More conversations between match officials and VARs to be aired ... but not live
TV audiences are likely to hear more conversations between match officials and VARs but they won't be played out live during a game.
Referees chief Howard Webb says airing conversations between match officials and VARs concerning key Premier League incidents is likely to become a regular event.
Webb talked through some of the two-way audio discussions from this season on Monday evening during a pilot feature alongside Sky Sports pundits Gary Neville and Jamie Carragher.
Incidents dissected by the trio included disallowed goals for Chelsea's Kai Havertz and Arsenal's Leandro Trossard against Liverpool and Leicester, respectively, plus the overturning of a penalty for an adjudged handball by Gunners defender Jakub Kiwior in last weekend's 2-0 win at Newcastle.
"We're looking to do this as much as we possibly can and obviously tonight is something new," said Webb, the chief refereeing officer at Professional Game Match Officials Limited.
"We're making a small step forward. Going forward into next season, we will be looking to do more of the same.
"We can't play it live, that's not allowed in the laws of the game, FIFA don't allow us to play this out during the game. Who knows where that might go in the future?
"But there's nothing to stop us doing what we're doing tonight and showing it later.
"I hope tonight has been a good insight as we've drawn that curtain back to reveal the way the officials work together as a team and some of the rationale for some of the decisions that have been taken.
"We've tried to show you a range of situations and going forward we're looking to do more of the same."
Incidents selected for the programme almost unanimously reflected favourably on the use of VAR.
Viewers could hear ongoing dialogue between on-field officials and those at Stockley Park as decisions were debated and reviewed.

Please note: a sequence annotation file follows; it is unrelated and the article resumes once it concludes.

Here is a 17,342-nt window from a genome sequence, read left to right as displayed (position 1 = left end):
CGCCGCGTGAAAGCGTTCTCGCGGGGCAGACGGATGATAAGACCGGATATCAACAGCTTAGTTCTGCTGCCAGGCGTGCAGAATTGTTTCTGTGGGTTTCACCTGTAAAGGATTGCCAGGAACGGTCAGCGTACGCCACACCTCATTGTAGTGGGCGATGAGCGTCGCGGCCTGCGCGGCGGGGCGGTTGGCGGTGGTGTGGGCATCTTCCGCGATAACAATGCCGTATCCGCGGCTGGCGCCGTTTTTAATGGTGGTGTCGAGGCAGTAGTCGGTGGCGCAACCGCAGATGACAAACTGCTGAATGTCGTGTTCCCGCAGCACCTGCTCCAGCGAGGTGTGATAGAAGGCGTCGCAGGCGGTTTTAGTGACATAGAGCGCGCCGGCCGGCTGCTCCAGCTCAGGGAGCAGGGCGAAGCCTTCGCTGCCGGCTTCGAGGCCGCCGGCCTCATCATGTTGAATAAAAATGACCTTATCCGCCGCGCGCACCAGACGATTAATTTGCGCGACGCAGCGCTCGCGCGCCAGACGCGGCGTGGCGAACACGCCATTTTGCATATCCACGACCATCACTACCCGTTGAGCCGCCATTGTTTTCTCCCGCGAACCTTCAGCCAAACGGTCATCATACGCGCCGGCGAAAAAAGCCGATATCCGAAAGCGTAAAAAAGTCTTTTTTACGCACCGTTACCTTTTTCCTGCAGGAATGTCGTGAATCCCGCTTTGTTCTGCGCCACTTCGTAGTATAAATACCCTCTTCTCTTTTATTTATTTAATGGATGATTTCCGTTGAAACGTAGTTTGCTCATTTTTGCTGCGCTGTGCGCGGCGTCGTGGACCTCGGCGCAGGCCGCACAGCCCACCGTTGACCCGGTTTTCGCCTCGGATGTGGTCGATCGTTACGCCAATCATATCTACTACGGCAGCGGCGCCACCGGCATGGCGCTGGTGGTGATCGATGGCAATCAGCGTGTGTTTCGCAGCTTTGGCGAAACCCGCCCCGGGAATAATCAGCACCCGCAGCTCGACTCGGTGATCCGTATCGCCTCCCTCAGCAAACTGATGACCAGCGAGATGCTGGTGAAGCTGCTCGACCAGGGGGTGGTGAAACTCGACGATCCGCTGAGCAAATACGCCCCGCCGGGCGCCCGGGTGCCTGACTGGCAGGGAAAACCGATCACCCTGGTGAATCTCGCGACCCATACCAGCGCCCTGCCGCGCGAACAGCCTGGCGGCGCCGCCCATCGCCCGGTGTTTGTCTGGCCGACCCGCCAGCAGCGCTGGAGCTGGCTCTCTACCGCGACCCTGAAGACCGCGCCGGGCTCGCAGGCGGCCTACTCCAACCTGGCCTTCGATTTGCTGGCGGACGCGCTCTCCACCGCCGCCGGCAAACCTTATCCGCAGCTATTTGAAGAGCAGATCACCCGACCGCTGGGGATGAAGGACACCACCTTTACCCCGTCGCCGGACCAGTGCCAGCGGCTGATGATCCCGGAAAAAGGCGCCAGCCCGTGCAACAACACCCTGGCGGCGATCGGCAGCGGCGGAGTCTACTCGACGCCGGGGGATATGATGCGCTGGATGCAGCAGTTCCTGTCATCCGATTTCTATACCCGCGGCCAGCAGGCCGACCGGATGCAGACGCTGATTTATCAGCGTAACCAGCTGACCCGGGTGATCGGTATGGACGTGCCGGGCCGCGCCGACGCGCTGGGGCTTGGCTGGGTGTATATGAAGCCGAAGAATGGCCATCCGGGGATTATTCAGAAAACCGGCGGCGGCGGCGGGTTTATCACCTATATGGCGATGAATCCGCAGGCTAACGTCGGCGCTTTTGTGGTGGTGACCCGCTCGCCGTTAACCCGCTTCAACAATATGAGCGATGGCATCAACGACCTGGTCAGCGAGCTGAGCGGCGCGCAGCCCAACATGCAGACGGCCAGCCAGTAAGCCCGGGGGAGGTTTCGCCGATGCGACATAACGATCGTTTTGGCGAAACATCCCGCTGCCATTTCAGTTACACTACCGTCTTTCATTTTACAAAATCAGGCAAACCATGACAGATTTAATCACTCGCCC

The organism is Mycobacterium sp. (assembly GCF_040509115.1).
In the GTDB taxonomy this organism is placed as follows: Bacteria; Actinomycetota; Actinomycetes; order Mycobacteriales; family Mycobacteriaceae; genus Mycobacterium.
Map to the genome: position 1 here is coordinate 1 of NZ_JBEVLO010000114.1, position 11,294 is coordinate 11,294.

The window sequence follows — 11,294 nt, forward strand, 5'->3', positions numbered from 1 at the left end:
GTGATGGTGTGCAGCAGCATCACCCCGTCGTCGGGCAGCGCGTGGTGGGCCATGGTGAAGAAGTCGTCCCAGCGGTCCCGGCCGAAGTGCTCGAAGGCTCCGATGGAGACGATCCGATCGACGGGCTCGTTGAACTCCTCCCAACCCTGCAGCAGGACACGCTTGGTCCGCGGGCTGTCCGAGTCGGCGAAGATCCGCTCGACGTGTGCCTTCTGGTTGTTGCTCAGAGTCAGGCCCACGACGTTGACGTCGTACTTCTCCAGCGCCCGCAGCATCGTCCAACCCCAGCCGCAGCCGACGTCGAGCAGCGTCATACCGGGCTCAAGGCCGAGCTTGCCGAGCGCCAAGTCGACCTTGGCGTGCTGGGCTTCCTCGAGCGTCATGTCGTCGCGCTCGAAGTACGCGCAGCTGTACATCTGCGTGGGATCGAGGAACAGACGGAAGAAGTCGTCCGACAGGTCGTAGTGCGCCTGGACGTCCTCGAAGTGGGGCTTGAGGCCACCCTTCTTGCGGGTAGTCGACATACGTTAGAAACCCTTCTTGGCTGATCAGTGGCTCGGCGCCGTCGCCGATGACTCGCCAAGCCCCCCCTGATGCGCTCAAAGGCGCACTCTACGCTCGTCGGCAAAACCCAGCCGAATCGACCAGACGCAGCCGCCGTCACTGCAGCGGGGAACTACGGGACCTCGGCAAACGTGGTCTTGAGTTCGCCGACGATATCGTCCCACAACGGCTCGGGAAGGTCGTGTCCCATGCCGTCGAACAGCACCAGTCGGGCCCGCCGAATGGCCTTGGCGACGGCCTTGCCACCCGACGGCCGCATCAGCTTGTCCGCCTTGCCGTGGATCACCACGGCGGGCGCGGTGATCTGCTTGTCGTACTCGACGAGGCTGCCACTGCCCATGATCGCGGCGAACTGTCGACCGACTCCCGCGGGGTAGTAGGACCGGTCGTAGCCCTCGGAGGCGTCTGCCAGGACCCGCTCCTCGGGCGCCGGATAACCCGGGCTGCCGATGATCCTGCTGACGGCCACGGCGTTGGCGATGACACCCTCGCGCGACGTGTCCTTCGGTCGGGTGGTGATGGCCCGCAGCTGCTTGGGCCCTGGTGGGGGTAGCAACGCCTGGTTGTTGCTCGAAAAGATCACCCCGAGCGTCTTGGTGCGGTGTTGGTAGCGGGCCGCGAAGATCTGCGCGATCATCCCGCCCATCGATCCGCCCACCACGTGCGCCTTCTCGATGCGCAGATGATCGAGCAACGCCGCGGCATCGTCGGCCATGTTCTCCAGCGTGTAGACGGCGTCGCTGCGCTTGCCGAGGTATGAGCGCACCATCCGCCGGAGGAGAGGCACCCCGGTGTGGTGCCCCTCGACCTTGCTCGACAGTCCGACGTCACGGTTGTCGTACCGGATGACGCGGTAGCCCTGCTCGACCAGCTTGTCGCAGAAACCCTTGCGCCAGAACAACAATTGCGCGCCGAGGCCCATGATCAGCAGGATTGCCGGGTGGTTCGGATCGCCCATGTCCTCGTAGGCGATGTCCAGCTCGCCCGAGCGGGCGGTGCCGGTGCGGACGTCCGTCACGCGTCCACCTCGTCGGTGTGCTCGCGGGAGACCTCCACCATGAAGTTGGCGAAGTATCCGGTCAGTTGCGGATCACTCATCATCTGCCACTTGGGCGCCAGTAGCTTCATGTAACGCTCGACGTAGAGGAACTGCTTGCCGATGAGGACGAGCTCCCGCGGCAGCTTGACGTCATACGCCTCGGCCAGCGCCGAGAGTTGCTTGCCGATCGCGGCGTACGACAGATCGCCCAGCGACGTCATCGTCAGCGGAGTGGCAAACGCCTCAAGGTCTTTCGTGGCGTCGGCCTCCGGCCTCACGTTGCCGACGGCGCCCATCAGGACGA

Other incidents analysed were the overturning of an offside against Joelinton in Newcastle's 5-1 win at West Ham last month and a penalty given to Brentford in their 2-0 success over Bournemouth in January.
The spot-kick - awarded by referee Jarred Gillett for Marcos Senesi's adjudged tug on Ivan Toney - was the only contentious incident analysed.
Webb admitted the decision was incorrect as Bees striker Toney had initially fouled Cherries defender Senesi. He blamed process rather than judgement due to the footage reviewed by VAR not beginning early enough.
"In this situation, we see a foul by Ivan Toney on Senesi just before Senesi puts his arm across Ivan Toney," said Webb.
"It was checked by the VAR but actually this was an issue around process really where the sequence the VAR looked at didn't start early enough, it didn't quite show how that contact came to happen, it was already happening when he started to look at it.
"It's a matter of process, as opposed to judgement, on this one. This should have been penalised with a free-kick to Bournemouth.
"We've got to get it right as VAR. We've got this tool to see this and it's clear and therefore we should step in."